I need to take overhead top view pictures of a stationary gas compressor. How can I get the image to appear flat by adjusting the focal length? Example: I need to know what type of lense or camera to purchase to take a picture of a gods eye view of a machine without being far above the machine. I want to be able to scale the image without the perspective effects or lensing that occurs from a longer focal length.

Any suggestions?

  • 2
    What are the approximate dimensions of this gas compressor? – Michael Clark Aug 14 at 17:15
  • Is this (taking picture) a single act or you want to monitor the heat of this compressor (taking new photo on some interval)? – Romeo Ninov Aug 15 at 9:53
  • taking orthographic pictures of a gas compressor seems hard but it's nothing compared to orthographic city views ;-) youtube.com/watch?v=kbI2QzNSCrk – szulat Aug 15 at 10:55

Perspective is determined by camera position, not focal length. The reason many people think focal length is the determining factor is because one must get much closer to a subject with a short focal length lens than one must get with a long focal length lens if one wants to fill the frame with the subject. But it is the subject distance that is actually the determining factor in perspective.

If your compressor is 10 meters tall and your camera is 10 meters above the top of the compressor, the bottom of the compressor will be twice as far from the camera as the top of the compressor is. Items at the bottom of the compressor will look half as wide as the same size item at the top of the compressor.

To get what we consider the 'normal' perspective of an object, we tend to use a focal length that either matches or is a bit longer than the diagonal of the sensor. That is, if we use a 36x24mm full frame camera with a diagonal of 43.3 mm, then we use a roughly 45-50mm lens. This gives us an angle of view that requires us to be slightly more than twice as far from an object we are imaging as the maximum width/height of the object. If we are imaging an object that is four feet wide and four feet high, we need to back up a little more than eight feet to capture it with a normal lens.

The type of projection a lens uses to represent a three-dimensional world on a two dimensional image plane can also result in what we call geometric distortion. But this is different from the perspective distortion that results from a very close or very far camera position.

To get a view where objects on the far end of a three dimensional subject appear the same size as objects on the near side of the subject, we must use a telecentric type lens that will give us an orthographic view of our subject. One of the basic requirements of a telecentric lens is that the lens must be at least as large in diameter as the subject. That tends to make them very expensive. Unless you have a budget that matches or even exceeds the military budget of a small country, or unless your gas compressor is very small, it's doubtful you could consider a telecentric lens for your project.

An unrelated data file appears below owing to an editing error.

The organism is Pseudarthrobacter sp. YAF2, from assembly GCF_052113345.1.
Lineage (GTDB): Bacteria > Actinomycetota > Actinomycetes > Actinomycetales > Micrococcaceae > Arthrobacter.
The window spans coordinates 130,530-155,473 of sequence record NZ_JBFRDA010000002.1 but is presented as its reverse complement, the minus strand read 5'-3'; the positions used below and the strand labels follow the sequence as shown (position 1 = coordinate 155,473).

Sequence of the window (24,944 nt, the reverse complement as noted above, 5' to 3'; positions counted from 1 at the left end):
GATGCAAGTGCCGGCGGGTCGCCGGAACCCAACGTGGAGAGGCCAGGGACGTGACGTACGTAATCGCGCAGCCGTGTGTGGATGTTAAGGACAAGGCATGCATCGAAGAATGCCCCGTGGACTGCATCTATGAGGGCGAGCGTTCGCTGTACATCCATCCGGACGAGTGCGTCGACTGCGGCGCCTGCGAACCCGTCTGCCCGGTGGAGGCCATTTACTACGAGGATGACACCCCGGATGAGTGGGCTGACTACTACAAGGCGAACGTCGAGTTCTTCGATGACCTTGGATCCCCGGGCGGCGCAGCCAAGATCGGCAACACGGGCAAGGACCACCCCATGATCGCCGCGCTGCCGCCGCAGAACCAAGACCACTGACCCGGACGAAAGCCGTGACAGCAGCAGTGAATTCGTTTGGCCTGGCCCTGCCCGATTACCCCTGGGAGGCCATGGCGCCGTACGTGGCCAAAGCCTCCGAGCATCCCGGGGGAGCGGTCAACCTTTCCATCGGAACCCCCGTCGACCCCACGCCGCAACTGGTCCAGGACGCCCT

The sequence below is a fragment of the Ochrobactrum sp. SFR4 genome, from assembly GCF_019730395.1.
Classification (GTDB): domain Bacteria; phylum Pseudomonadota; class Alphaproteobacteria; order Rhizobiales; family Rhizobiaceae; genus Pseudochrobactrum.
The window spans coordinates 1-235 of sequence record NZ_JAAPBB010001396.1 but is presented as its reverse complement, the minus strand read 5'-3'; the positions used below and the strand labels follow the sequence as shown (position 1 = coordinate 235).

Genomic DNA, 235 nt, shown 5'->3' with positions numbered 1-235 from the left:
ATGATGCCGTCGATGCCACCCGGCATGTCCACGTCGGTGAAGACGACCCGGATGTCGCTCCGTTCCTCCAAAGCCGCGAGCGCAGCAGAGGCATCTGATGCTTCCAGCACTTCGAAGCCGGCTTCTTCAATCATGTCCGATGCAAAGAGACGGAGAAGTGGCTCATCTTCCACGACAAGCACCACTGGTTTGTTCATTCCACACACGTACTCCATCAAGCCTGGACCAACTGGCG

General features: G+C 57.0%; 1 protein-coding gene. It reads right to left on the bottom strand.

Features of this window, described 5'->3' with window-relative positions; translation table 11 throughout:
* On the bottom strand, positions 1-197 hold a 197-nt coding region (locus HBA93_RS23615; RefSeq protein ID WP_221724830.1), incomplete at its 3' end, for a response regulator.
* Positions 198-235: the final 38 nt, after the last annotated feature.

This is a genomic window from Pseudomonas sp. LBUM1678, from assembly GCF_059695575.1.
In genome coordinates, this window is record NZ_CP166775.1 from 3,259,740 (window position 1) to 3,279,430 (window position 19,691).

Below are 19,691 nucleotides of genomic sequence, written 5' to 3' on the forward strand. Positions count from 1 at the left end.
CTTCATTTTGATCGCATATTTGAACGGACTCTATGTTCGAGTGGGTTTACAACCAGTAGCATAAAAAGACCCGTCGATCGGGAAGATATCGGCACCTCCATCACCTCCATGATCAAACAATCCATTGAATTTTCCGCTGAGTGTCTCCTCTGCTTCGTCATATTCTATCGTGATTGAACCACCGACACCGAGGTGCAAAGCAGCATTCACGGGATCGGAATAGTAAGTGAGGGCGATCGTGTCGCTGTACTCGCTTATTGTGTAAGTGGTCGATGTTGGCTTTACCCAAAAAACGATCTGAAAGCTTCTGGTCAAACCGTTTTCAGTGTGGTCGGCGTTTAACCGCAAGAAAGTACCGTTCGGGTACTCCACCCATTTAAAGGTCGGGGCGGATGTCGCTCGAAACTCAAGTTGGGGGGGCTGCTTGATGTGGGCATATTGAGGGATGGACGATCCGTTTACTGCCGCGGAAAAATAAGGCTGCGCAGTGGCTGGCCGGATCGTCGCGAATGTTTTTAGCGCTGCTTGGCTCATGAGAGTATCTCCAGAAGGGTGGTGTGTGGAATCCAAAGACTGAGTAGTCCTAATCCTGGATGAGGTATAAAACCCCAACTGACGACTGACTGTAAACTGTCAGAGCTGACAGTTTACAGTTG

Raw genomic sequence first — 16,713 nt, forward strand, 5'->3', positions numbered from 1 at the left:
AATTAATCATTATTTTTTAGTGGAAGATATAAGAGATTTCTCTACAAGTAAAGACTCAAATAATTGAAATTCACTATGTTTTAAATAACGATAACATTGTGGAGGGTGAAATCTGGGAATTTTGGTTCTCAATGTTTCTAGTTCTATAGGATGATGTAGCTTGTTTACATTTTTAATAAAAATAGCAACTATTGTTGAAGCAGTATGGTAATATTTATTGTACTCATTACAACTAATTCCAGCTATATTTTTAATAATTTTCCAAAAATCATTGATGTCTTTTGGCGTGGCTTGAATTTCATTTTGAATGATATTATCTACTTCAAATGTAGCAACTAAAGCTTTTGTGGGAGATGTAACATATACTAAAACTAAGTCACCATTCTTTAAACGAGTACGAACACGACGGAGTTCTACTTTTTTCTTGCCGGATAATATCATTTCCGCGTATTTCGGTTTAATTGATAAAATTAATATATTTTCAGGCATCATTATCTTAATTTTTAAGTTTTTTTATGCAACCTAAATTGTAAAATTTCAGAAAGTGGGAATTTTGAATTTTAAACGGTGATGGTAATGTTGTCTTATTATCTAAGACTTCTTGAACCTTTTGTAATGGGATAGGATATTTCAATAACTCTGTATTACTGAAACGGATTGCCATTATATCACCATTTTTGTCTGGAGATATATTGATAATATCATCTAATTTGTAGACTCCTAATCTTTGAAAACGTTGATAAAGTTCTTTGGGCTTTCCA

Another solution to get an approximate orthographic view is to use a linear motion scan camera¹ (a/k/a parallel motion scan camera) or use a more typical camera to produce a panorama where each shot is taken from a different position opposite the subject's width.

¹ Typically, the object being photographed is moved past the sanning camera at a constant speed, but the obverse can also be the case, such as with aerial or satellite camera platforms that image the surface of the earth as they pass over it.

  • 2
    A thought... Would a panorama (left, right, center) of the compressor work? If the left and right views were directly above the sides you could remove much of the lens distortion and get a 'plan' view of the compressor itself. – BobT Aug 14 at 22:35
  • 1
    Yes, taking multiple top down images and stitching can minimize perspective. The more the better. Although if not done well you can create other types of distortion. – AaronLS Aug 14 at 22:59
  • 1
    There's a link in the answer linked to the word telecentric above that discusses exactly that. – Michael Clark Aug 15 at 1:34
  • Seen some affordable telecentrics on that auction site, hypercentrics are the real expensive ones... however, IIUC both would need to have an entrance pupil the size of the entire installation....... – rackandboneman Aug 15 at 21:01